Little Fires Everywhere

34273236Little Fires Everywhere by Celeste Ng

I read it as a: hardback

Source: my own collection

Length: 338 pp

Publisher: Penguin Press

Year: 2017

Shaker Heights is a planned community near Cleveland, OH. All the houses are perfectly maintained, the yards perfectly manicured, the house colors all within code. The people who live there all follow the rules and look after each other and never have to worry about locking their doors. Everything and everyone has a plan and no one really deviates from it. Elena Richardson is a product of Shaker, born and bred, and she takes the place of rules, law, and order in her life very seriously. Mia Warren, Elena’s new tenant, flies in the face of everything Shaker, and Elena herself, stands for, living an itinerant and carefree life with her teenage daughter, Pearl. When family friends of the Richardsons find themselves in the middle of a contentious, racially charged adoption, secrets come out on all sides and have shattering consequences for everyone.

I loved this book so much. It was quiet and subversive and just about perfect. There are a lot of people worthy of sympathy: Mia is a free spirit and keeps moving to stoke her creative spirit. Pearl has never been able to make friends because they move every few months, so her refuge is in books and her own intelligence. Izzy, the youngest of the Richardson brood, is overlooked or criticized at every turn and struggles to find her voice through a series of increasingly irrational acts. These three were my favorite characters. I loathed Elena Richardson, even though she was a sympathetic figure in her own way as well. She was really the one who set in motion the whole devastating series of events, even though at first it appears to be Mia who did so.

There was just so much to unpack in this novel. It was subtle in its subversion, which is often the best kind. You are reading along and come across a scene and a few pages later you go, “Wait, what?” and have to go back to something. It hits you later and makes you think. Those are the best books. For me, this made me think about the various ways motherhood played a role in this narrative. I couldn’t stand Elena Richardson, but I wonder if she was a better mother than Mia Warren. Mia clearly loved Pearl with all her heart and would never make her feel inadequate or picked on and wouldn’t criticize everything she does the way Elena does Izzy. Elena treats Izzy differently than her other three children, constantly picking on her, being annoyed by her, criticizing her for every little thing. NOT OK. However, once we learn why she does that, it doesn’t make it ok but it does make it understandable. It makes me wonder how it might have changed Elena’s relationship with Izzy if she had told her why. Mia, on the other hand, has moved Pearl every few months. Pearl has no friends until they move to Shaker Heights, where they initially plan to stay forever. Mia might seem to love Pearl more fiercely and in a manner that I, at least, can relate to more easily, but she also may not have done the best thing for Pearl by moving her so much because she isn’t very good at making friends, doesn’t really know how to be a normal teenager. Mia kept a lot of important things from Pearl but, unlike Elena, she does tell her eventually. I wonder how it will affect their relationship, too.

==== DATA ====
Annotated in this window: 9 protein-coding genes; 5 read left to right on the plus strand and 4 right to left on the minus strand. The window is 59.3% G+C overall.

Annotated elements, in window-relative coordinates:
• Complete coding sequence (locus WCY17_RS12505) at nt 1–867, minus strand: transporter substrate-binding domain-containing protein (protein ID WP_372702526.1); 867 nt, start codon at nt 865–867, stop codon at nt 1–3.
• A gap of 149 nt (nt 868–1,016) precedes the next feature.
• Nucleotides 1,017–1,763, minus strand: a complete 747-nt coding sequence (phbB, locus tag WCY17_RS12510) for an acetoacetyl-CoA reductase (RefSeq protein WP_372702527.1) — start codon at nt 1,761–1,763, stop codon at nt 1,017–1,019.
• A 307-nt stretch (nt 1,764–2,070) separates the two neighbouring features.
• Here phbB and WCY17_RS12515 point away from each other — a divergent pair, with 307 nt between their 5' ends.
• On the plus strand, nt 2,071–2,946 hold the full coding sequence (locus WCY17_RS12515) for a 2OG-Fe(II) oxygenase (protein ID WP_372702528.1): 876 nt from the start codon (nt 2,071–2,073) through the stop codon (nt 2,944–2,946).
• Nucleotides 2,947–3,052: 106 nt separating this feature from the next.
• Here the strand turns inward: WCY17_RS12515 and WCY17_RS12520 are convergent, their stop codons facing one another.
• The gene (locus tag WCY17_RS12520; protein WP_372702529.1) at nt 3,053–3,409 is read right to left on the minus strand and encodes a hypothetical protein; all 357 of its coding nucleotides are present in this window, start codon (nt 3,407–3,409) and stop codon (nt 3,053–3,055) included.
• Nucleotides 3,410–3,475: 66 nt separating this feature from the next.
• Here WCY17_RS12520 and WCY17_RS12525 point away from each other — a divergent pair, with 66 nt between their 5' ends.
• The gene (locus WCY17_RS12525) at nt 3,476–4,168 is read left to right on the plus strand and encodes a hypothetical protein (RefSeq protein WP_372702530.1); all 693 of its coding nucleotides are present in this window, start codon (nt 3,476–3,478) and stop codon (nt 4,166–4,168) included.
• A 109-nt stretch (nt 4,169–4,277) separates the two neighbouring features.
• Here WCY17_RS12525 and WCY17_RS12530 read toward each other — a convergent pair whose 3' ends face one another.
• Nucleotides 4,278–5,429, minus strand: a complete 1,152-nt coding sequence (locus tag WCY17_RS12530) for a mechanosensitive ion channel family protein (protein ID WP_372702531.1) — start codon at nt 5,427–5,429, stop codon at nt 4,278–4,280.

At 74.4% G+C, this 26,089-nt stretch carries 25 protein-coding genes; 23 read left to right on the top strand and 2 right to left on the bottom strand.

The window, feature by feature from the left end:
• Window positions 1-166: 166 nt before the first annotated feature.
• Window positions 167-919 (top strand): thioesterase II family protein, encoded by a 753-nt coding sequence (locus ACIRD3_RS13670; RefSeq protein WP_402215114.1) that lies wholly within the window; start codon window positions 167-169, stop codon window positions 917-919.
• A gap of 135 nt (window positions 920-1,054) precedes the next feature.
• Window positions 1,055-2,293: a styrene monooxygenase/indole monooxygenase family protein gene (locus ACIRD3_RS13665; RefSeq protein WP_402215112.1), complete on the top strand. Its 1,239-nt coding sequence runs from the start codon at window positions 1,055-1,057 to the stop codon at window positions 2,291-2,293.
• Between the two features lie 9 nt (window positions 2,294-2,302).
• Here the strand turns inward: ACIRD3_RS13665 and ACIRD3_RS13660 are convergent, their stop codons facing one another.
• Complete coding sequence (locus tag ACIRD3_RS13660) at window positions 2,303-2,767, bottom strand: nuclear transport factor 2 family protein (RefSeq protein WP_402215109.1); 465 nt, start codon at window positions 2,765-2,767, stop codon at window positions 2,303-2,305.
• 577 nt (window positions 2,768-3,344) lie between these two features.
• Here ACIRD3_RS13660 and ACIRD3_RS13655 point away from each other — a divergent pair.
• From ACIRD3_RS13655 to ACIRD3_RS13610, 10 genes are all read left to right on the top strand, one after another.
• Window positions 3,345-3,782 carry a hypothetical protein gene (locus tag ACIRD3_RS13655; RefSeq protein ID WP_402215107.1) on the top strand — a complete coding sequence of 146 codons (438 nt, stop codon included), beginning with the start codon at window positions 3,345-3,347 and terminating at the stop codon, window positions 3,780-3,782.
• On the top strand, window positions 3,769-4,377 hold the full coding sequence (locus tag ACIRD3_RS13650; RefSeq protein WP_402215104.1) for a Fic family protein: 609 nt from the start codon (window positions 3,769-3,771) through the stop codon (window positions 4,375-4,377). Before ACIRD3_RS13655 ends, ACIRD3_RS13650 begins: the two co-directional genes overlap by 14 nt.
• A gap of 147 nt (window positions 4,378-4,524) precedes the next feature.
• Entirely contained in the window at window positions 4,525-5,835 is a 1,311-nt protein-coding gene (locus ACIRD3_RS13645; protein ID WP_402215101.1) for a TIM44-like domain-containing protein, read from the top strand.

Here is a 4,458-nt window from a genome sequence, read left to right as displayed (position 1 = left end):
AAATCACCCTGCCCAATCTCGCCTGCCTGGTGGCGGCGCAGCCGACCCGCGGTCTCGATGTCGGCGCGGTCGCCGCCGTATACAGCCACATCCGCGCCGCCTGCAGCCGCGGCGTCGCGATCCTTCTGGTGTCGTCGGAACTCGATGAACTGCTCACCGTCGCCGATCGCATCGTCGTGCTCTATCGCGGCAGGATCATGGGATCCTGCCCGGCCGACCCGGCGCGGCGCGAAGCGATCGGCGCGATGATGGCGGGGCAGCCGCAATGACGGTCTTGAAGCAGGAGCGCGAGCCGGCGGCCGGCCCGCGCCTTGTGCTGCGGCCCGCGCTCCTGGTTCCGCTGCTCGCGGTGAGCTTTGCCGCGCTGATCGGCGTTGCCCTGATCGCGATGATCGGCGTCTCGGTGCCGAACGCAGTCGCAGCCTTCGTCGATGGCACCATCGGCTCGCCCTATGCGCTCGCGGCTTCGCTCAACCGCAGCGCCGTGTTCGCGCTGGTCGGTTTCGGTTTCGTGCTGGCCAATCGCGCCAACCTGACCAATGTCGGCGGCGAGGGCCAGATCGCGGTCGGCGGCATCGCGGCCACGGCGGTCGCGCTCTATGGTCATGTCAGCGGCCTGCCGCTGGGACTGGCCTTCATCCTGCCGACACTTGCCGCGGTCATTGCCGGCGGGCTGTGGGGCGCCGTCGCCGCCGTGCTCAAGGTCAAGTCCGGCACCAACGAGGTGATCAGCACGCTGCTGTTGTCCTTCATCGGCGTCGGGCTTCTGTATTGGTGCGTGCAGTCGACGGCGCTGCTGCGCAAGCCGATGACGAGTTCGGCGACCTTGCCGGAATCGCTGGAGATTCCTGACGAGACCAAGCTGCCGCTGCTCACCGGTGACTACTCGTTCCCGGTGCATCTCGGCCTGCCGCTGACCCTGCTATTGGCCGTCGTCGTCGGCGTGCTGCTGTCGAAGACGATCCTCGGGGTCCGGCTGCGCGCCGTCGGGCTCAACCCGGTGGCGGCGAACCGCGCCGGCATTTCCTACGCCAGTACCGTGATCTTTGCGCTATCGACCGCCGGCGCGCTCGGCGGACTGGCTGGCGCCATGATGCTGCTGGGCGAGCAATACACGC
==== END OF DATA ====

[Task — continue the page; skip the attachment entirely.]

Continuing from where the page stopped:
Motherhood intersects with race when it comes to Bebe, the McCulloughs, and May Ling/Mirabelle. This was such a heartbreaking part of the story. On the one hand, I generally tend to believe that most people deserve second chances. Bebe had tried to do the right thing by her baby, May Ling, and when she couldn’t, she took her to a place she felt would be safe and where she could get her back when she was able to get on her feet again. The fact that she didn’t know at all about any resources available to help her wasn’t her fault. She didn’t speak English well at the time and she didn’t know what to ask or who to go to. When the McCulloughs tried to adopt the baby, renaming her Mirabelle, they highlighted the institutional racism they were inundated with. They had no idea about Asian culture or how to teach their adopted daughter about it. They made casual, cringe-worthy remarks about how she already likes rice and panda bears. Ugh. They didn’t even consider keeping her birth name and didn’t think it was wrong to change it until Izzy challenged them about it. They felt they were more suited to raise May Ling than Bebe because they’re rich and the wife will be a stay at home mother; the unsaid message is that it’s also because they’re white. The excuse they used in court is that Bebe left the baby at a fire department, terminating her parental rights, whereas they have been trying for years to have children to no avail, so clearly they want kids. At some point, May Ling becomes an object rather than a person, even if she is still a baby, and it seems like the McCulloughs just want a baby, any one will do. To me, that point is proven later when they end up trying to adopt another baby even after May Ling is gone. If I was so attached to a child (and I am, I am a mother myself), I don’t think I could bear to try to have another one if anything took that child away from me. It would feel like replacing the child with a new one.

Throughout the story, we wonder who should be a mother? What makes a mother? Can we choose our mothers? Can we have more than one mother? What makes a good mother or an unfit mother? Ng never answers the questions she raises about mothers and motherhood, and I like that ambiguity. She lets her readers think about them and come to their own conclusions about them. I’ve changed my own mind a bunch of times just since the beginning of this review…

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